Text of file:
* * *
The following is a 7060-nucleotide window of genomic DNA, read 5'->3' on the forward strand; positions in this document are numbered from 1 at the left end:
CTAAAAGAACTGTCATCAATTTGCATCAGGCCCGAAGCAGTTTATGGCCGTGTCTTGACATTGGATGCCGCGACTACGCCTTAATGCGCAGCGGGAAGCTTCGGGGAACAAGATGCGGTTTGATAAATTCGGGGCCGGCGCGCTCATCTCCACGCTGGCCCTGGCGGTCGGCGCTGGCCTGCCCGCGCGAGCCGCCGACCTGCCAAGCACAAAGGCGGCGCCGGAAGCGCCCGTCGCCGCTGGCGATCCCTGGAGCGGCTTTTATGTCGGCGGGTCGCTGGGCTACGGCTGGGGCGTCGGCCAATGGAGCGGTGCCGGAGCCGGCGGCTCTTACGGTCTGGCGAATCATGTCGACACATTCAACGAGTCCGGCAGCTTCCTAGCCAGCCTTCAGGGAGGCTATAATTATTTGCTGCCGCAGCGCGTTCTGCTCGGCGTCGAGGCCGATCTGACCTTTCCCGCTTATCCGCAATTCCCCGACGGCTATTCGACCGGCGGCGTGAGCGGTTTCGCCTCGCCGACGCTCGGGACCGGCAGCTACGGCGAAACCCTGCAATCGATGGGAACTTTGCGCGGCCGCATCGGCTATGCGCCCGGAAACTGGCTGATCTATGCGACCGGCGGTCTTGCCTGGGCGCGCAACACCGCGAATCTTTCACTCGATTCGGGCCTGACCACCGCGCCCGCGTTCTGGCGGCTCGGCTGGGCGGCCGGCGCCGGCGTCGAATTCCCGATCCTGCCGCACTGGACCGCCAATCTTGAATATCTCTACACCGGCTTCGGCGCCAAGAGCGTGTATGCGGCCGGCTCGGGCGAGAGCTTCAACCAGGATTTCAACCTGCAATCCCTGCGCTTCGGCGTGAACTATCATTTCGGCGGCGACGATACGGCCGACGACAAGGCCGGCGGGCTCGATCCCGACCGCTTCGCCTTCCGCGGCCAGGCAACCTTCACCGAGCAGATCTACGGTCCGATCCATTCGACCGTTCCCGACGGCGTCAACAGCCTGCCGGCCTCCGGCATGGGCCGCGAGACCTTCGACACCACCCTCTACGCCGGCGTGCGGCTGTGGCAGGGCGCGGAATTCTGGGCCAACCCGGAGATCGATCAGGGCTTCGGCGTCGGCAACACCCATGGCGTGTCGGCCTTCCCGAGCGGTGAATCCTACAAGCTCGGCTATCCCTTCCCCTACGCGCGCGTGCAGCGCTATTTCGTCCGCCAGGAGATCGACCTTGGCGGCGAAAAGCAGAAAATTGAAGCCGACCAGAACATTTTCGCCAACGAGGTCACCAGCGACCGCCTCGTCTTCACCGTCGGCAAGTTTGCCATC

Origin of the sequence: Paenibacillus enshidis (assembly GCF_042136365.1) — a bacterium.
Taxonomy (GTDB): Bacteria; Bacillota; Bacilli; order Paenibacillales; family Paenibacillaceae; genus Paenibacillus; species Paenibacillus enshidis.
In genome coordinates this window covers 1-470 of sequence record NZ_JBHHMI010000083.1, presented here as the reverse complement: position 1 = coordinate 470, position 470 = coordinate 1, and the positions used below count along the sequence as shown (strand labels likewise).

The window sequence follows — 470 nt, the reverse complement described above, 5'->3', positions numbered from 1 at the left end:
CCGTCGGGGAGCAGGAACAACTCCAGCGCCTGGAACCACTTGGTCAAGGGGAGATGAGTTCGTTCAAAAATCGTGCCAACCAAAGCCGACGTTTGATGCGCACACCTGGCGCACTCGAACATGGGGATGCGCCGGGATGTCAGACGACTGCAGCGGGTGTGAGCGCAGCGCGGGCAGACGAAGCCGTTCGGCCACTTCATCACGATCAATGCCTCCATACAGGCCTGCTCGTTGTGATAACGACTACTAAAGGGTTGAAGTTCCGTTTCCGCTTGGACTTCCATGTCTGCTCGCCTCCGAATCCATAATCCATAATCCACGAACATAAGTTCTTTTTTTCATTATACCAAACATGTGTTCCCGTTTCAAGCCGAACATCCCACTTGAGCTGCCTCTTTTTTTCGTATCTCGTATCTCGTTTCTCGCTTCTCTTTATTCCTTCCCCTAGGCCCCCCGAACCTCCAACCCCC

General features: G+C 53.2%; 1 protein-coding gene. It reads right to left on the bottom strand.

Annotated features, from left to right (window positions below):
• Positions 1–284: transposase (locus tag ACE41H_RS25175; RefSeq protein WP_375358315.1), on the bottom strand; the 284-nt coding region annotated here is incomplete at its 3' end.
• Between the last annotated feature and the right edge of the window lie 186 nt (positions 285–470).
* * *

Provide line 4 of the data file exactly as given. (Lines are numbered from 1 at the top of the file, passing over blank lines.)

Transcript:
Taxonomy (GTDB): Bacteria; Bacillota; Bacilli; order Paenibacillales; family Paenibacillaceae; genus Paenibacillus; species Paenibacillus enshidis.